Instructors’ Teaching Experience
Like Paley’s “A Conversation with My Father”, Atwood’s story is a story about storytelling. I have begun almost every section of Interp. of Lit. I’ve taught with this story as I like to focus my students on learning the “hows and whys” of storytelling. The students enjoy the story as well as find many aspects of the story clever and funny. For some, I also think it strikes close to home and challenges them to read for more than plot. [LeDon Sweeney, email@example.com]
This is my go-to first week story. It never fails to get students engaged and it helps them begin to think about who they are as readers in a way that many have not considered before. It pretty much teaches itself, too, so there’s very little preparation needed in advance. [Lindsey Row-Heyveld, firstname.lastname@example.org]
Like Lindsey and LeDon, I’ve always had great luck with this story at the beginning of the semester. It can be difficult to get the students talking during the first few weeks of class, so having reader-centered discussion activities like those listed below can help break the ice. Ultimately, I try to use the discussion to build confidence in my students, to point out to them that they’re already experts on plot. They know the conventions of narrative already. They know how story works. And I tell them that it’s on top of this foundation of plot convention that we’ll build our critical analyses in the coming semester. [Travis Johnson, email@example.com]
Round Table Reading
As this story is nice and short, I like to make my students read it aloud and ask them to comment on the variations. They have never failed to make excellent observations, which, of course, gives me an opportunity to applaud their ability to read and encourage them that they can do this with everything they read. As the story is also about storytelling, it provides a nice way of getting them to discuss what they like in a good story – not just plot, but how the story is told. [LeDon Sweeney, firstname.lastname@example.org]
I ask students to select which of the various endings offered by Atwood is their favorite and then divide them into groups based on their choices. I ask them to be prepared to explain and defend their choice (especially against the potential responses by the other groups) and then we go, group-by-group, and have them do so. This allows us to discuss what the various options have to offer (some are all plot and no character, some are all character and no plot, some realistic, some are fantastical, some have a few main characters dying, some have huge groups of tertiary characters dying, etc.) and what the students want out of literature: Do they want to read about a life they want to have or a life they’ll never have? Do they want things that are “real” or fantastical? Do they want characters they can understand and relate to or characters that surprise and baffle them? It’s a great way to get students thinking about the kind of readers they are and what they demand from literature before they’ve ever read it. [Lindsey Row-Heyveld, email@example.com]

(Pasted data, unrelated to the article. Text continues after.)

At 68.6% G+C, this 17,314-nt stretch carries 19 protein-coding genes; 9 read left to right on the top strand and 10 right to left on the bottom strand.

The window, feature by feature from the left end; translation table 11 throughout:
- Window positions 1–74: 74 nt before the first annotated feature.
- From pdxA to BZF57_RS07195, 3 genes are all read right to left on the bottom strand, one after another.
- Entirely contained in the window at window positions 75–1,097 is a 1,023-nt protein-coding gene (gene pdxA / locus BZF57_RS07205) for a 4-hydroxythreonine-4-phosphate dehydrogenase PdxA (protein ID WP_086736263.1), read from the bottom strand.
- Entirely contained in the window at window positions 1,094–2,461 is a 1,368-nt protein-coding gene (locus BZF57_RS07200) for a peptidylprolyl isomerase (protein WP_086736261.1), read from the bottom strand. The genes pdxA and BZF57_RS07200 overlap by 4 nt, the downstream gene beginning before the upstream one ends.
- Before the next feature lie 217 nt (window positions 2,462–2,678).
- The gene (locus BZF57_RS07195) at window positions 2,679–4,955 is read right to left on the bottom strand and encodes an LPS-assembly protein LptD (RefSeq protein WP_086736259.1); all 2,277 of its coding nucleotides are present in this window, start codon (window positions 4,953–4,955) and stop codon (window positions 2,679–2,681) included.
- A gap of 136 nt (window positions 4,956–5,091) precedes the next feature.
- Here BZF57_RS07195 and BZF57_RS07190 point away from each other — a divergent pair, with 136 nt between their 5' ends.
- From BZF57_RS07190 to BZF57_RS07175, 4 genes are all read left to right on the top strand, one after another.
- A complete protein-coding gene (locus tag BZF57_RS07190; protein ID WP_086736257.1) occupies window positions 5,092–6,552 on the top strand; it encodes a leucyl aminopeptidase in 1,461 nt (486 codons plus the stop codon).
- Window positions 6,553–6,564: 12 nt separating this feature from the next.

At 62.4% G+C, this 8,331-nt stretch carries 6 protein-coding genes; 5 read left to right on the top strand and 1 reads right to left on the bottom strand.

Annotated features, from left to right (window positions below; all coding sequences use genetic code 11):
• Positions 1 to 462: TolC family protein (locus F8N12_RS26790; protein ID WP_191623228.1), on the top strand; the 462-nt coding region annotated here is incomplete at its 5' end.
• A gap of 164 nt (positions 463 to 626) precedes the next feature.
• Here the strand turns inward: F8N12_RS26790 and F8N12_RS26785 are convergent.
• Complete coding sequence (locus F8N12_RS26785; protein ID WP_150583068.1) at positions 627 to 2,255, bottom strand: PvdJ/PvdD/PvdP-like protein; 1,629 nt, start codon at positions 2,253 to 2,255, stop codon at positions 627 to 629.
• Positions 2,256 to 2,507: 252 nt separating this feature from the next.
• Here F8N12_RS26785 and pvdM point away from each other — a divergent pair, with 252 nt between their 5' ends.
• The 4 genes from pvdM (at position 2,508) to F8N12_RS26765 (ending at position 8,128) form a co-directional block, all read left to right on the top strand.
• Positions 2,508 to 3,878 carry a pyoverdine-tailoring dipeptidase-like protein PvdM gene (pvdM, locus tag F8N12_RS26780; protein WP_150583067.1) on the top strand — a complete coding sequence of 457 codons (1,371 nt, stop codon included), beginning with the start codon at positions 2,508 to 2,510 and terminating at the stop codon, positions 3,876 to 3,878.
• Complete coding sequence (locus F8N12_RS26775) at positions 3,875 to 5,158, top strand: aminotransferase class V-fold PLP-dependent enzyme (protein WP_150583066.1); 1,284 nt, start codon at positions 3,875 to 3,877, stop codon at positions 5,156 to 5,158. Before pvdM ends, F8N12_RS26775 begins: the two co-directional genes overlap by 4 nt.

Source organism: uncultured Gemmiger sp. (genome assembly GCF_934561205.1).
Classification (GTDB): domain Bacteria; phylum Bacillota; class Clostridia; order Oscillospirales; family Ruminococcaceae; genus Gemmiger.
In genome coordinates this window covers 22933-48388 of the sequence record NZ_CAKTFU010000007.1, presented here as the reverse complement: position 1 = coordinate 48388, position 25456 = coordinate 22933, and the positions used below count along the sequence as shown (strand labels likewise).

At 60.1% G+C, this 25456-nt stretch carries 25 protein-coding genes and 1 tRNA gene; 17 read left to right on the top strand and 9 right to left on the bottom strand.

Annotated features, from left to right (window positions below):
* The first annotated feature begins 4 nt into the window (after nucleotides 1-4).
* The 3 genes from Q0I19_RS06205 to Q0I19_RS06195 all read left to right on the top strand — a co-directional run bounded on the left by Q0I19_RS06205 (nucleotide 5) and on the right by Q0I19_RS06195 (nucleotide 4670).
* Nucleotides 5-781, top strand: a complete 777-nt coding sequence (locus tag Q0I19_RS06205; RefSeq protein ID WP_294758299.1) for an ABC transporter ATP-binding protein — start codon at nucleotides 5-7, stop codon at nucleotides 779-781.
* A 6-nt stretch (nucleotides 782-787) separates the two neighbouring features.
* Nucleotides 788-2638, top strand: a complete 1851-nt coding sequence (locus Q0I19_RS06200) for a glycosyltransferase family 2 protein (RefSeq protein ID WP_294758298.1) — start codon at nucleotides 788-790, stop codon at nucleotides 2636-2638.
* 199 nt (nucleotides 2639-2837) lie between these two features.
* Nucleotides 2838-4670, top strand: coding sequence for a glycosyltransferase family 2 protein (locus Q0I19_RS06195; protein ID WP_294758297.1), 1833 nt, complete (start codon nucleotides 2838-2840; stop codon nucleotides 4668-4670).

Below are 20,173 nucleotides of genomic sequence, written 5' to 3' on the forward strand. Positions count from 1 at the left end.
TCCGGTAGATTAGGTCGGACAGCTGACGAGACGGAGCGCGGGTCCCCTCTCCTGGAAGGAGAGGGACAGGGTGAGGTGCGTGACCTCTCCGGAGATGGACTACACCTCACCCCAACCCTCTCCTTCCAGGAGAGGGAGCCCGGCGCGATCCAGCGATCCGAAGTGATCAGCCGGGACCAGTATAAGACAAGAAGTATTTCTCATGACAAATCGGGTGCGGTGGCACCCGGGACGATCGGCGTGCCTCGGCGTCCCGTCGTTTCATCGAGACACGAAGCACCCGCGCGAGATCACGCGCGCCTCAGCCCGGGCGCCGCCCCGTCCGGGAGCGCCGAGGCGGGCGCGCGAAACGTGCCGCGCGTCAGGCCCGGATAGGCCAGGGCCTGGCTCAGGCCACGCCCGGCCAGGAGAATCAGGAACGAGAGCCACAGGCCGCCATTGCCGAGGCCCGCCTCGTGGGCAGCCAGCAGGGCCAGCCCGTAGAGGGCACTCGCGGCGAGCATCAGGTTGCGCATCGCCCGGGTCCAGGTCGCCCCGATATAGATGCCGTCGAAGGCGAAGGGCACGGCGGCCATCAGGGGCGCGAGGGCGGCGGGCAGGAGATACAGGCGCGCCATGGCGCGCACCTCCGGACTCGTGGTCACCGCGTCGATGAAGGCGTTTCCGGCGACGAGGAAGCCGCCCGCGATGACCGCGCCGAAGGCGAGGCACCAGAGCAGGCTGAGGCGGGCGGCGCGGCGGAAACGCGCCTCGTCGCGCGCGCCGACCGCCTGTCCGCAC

- What drew you to this version? What does it seem to have that the other ones lack? What do you think it says about you that you enjoyed this version the most?
- What seems to be the primary conflict(s) in this version? How does it compare to the conflict(s) in the other versions? How does the conflict get resolved?
- Is there any information that you as the reader have to supply that Atwood doesn’t supply? For example, how do you picture the characters in Atwood’s story? How does this shape your understanding of each character? Do you supply any other extra information?
- Can you think of any movies/television shows that more or less follow the plot pattern of this version? What criticisms do people tend to offer about these movies or plots? Why do you think they have that response? Do you agree/disagree?